Sitting In On Chuck Palahniuk & Friend's Writer's Workshop

So the main course of my trip to Portland was to interview Chuck Palahniuk for the release of Damned (tune in next week for that).  But the dessert was being invited to sit in on one of the most coveted writing groups in the country, if not the planet.  Yes, THAT writing group.  The one that has given us Chuck, Lidia Yuknavitch, Monica Drake, Chelsea Cain, etc… all published and polished authors who have the collective insight, experience, and divergent POVs to make any noob wonder what the heck he’s doing there.

I knew a little about how it all worked- some details directly from Chuck’s mouth, some from interviews with Drake and Yuknavitch- but that's about it.  Tantalizing glimpses that have attracted the attention of writers everywhere. To my knowledge, no journalist had ever been given this level of access to the cloistered circle and lived to tell the tale. It was a daunting experience. Fortunately someone had thought to bring wine.  And gin.

Chuck and I were among the first to arrive, so I was allowed to survey the place a bit before we got started in earnest. There we were, in an artist’s environment- not the usual dark dank one associates with a metal sculptor, but the backroom of a first-rate gallery. Kinetic sculptures, paintings, gallery lighting, and comfy chairs circling a coffee table populated by a few bottles of the kind of courage it takes to attend, let alone read at, such a thing.

After a few introductions, I was asked by one among the group if I was going to be quoting. I told them no, there will be no quotes. That I understood and respected the sanctity of the writer’s workshop. It is no place for censure, or the fear of misconstrued/misquoted words being let loose into the wild, yada yada.  Shoulders relaxed a bit, and words began to fly.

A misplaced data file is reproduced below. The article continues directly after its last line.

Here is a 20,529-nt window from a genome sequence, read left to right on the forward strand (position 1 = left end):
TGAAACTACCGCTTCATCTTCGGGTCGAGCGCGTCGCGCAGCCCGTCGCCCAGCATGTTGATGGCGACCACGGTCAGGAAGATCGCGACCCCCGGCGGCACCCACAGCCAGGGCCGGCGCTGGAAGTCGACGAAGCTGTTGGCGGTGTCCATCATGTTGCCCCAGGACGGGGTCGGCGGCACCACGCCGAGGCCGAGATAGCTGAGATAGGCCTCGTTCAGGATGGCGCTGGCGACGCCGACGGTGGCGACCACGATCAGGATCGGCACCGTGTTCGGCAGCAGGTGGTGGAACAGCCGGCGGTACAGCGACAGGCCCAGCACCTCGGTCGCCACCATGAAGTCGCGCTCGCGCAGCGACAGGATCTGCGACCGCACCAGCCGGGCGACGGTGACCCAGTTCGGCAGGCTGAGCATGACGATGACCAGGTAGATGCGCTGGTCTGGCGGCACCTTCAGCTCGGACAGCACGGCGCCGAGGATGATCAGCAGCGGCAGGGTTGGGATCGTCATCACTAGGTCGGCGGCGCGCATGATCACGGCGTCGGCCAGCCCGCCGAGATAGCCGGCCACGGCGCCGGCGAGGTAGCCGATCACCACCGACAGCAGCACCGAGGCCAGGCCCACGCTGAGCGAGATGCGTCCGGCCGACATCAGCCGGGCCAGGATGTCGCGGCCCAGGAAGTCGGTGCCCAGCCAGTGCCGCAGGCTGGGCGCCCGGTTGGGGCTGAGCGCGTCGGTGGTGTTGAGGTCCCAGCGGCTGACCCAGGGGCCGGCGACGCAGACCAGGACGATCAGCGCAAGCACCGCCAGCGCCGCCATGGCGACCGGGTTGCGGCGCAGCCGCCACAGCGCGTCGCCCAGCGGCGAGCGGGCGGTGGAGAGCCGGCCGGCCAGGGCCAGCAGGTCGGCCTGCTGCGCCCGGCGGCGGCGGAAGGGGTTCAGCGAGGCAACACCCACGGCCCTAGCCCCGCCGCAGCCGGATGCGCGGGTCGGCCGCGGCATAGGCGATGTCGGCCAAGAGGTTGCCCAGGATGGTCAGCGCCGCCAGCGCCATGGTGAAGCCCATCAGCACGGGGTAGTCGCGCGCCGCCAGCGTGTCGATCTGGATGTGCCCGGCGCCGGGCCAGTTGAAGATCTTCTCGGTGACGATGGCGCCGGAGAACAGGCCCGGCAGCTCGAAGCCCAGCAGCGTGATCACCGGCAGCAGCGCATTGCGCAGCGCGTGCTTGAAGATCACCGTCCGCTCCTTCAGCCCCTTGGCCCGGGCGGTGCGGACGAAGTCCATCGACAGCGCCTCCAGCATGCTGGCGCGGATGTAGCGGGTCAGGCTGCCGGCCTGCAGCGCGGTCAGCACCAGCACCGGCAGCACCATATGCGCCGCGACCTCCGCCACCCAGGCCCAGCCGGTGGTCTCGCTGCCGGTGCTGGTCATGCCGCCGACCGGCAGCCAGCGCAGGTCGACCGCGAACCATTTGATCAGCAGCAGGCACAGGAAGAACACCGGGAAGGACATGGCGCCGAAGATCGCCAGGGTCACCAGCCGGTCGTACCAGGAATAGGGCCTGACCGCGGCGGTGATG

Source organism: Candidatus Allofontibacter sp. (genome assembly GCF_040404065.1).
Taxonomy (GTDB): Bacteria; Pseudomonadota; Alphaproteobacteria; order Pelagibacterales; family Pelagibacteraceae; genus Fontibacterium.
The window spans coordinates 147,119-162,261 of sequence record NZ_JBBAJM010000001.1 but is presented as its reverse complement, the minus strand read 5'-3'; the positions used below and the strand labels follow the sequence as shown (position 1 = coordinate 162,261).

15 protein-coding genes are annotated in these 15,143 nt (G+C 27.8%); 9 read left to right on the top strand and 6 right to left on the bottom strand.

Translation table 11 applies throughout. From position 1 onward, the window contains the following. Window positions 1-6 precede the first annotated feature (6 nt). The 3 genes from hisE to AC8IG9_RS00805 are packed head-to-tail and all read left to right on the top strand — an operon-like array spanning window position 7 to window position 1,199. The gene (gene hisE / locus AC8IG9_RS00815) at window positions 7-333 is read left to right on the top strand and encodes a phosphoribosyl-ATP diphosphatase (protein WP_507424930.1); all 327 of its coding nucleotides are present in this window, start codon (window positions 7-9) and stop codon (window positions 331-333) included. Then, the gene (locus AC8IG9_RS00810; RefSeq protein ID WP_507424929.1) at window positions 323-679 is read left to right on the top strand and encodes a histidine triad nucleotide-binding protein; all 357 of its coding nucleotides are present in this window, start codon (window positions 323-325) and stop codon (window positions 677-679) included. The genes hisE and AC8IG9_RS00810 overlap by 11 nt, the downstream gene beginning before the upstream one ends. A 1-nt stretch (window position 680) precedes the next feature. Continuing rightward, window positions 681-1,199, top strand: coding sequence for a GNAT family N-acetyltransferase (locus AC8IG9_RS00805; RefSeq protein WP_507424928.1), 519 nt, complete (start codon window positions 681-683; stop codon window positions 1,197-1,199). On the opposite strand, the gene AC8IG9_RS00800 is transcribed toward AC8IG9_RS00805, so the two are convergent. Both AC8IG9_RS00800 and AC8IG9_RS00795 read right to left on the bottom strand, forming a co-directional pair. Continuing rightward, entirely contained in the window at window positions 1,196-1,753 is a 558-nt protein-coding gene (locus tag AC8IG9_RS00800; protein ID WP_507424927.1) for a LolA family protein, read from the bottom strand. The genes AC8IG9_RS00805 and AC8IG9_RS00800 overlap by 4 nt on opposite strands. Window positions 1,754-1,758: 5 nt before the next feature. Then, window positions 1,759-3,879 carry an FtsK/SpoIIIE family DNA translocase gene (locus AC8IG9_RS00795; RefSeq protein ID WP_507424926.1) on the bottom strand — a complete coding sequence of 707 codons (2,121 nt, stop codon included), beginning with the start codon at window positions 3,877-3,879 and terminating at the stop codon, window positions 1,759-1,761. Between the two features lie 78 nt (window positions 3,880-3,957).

Two among the group were reading that night, one with a “problem piece” she was worried about. It was an inclusion in her memoir that served a greater purpose, but in her mind, was hard to justify.  Another brought a powerful piece that had already been bought by a national magazine, and she was specifically looking for feedback that addressed the targeted concerns of her editors.

But first, another author presented her ARCs for review as there had previously been some discussion about color and layout, and the consensus was that what they were seeing was perfect.  This called to mind something Chuck said about the importance of a writer’s group:  everyone has a different strength they bring to the table. Some are surreally gifted writers, others are masters of marketing, others have a keen editorial eye, and so on.  Something one might dismiss as a matter of show-and-tell, was actually the result of some serious thought and attention to detail.  Feedback of an unexpected type, but just as critical to the completion of a year’s worth of work.

So with glasses filled, apprehensions at my presence allayed, and pens retrieved from pockets and purses, we commenced the workshop proper.

Our first reader passed around copies for all in attendance (such is the custom, that when it is your turn to read, you bring your pages, typically 4-8, and a copy for each in attendance, which is normally nine, my presence notwithstanding), gave a bit of back story to the piece (which everyone but myself had the benefit of knowing beforehand), then began to read. It was not unlike a poetry reading- inflections and emotions painting the written words for us, audio cues helping immensely to understand what the author was driving at.  After the reading, there was a pause as the group caught up on their notes.  Then, one brave soul starts the critique process, and then after her, another offers her comments, and another, all while the author nods and notates, asks a few cross-examination and/or viewpoint questions.  Once all have spoken their say, all copies are returned to the author, their notes to be digested over the next week.